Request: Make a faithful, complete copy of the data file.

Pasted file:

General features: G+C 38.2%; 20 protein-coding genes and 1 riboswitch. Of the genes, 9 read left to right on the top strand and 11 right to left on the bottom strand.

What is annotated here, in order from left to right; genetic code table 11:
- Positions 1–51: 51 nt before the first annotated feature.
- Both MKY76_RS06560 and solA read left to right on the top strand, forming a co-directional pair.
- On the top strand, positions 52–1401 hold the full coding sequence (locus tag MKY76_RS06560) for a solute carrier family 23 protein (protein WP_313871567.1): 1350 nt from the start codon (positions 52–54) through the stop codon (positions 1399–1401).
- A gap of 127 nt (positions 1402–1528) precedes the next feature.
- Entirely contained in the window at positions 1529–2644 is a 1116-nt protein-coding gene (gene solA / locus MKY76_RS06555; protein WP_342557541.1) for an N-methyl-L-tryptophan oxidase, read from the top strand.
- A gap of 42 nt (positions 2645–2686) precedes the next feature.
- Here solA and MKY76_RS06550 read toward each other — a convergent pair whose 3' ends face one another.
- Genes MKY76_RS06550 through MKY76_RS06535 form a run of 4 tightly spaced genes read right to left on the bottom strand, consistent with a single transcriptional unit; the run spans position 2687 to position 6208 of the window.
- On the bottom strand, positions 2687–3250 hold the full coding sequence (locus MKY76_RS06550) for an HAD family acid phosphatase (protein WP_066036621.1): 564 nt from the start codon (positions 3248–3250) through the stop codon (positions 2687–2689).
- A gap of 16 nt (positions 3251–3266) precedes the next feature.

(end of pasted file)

General features: G+C 38.2%; 20 protein-coding genes and 1 riboswitch. Of the genes, 9 read left to right on the top strand and 11 right to left on the bottom strand.

What is annotated here, in order from left to right; genetic code table 11:
- Positions 1–51: 51 nt before the first annotated feature.
- Both MKY76_RS06560 and solA read left to right on the top strand, forming a co-directional pair.
- On the top strand, positions 52–1401 hold the full coding sequence (locus tag MKY76_RS06560) for a solute carrier family 23 protein (protein WP_313871567.1): 1350 nt from the start codon (positions 52–54) through the stop codon (positions 1399–1401).
- A gap of 127 nt (positions 1402–1528) precedes the next feature.
- Entirely contained in the window at positions 1529–2644 is a 1116-nt protein-coding gene (gene solA / locus MKY76_RS06555; protein WP_342557541.1) for an N-methyl-L-tryptophan oxidase, read from the top strand.
- A gap of 42 nt (positions 2645–2686) precedes the next feature.
- Here solA and MKY76_RS06550 read toward each other — a convergent pair whose 3' ends face one another.
- Genes MKY76_RS06550 through MKY76_RS06535 form a run of 4 tightly spaced genes read right to left on the bottom strand, consistent with a single transcriptional unit; the run spans position 2687 to position 6208 of the window.
- On the bottom strand, positions 2687–3250 hold the full coding sequence (locus MKY76_RS06550) for an HAD family acid phosphatase (protein WP_066036621.1): 564 nt from the start codon (positions 3248–3250) through the stop codon (positions 2687–2689).
- A gap of 16 nt (positions 3251–3266) precedes the next feature.